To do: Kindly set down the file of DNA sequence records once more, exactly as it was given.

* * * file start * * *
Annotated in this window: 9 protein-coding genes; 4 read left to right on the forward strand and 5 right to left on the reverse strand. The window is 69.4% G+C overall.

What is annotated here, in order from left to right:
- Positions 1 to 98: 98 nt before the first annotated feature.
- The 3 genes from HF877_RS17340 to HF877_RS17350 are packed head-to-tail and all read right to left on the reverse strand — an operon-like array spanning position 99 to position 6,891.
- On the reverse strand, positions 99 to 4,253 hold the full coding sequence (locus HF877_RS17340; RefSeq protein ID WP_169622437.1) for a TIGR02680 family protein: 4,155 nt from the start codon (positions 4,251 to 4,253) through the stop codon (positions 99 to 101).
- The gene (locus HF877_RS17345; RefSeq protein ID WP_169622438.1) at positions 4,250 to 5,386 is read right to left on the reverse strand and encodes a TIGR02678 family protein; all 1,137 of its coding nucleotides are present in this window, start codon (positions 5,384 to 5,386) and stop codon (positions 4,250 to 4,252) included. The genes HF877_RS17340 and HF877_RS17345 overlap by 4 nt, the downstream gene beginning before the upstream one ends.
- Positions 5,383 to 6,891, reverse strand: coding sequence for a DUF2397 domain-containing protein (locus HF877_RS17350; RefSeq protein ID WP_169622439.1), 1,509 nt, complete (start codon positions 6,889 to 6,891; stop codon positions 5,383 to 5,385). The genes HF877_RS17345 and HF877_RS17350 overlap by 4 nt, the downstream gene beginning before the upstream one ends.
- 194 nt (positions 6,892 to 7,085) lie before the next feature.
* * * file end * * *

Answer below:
Annotated in this window: 9 protein-coding genes; 4 read left to right on the forward strand and 5 right to left on the reverse strand. The window is 69.4% G+C overall.

What is annotated here, in order from left to right:
- Positions 1 to 98: 98 nt before the first annotated feature.
- The 3 genes from HF877_RS17340 to HF877_RS17350 are packed head-to-tail and all read right to left on the reverse strand — an operon-like array spanning position 99 to position 6,891.
- On the reverse strand, positions 99 to 4,253 hold the full coding sequence (locus HF877_RS17340; RefSeq protein ID WP_169622437.1) for a TIGR02680 family protein: 4,155 nt from the start codon (positions 4,251 to 4,253) through the stop codon (positions 99 to 101).
- The gene (locus HF877_RS17345; RefSeq protein ID WP_169622438.1) at positions 4,250 to 5,386 is read right to left on the reverse strand and encodes a TIGR02678 family protein; all 1,137 of its coding nucleotides are present in this window, start codon (positions 5,384 to 5,386) and stop codon (positions 4,250 to 4,252) included. The genes HF877_RS17340 and HF877_RS17345 overlap by 4 nt, the downstream gene beginning before the upstream one ends.
- Positions 5,383 to 6,891, reverse strand: coding sequence for a DUF2397 domain-containing protein (locus HF877_RS17350; RefSeq protein ID WP_169622439.1), 1,509 nt, complete (start codon positions 6,889 to 6,891; stop codon positions 5,383 to 5,385). The genes HF877_RS17345 and HF877_RS17350 overlap by 4 nt, the downstream gene beginning before the upstream one ends.
- 194 nt (positions 6,892 to 7,085) lie before the next feature.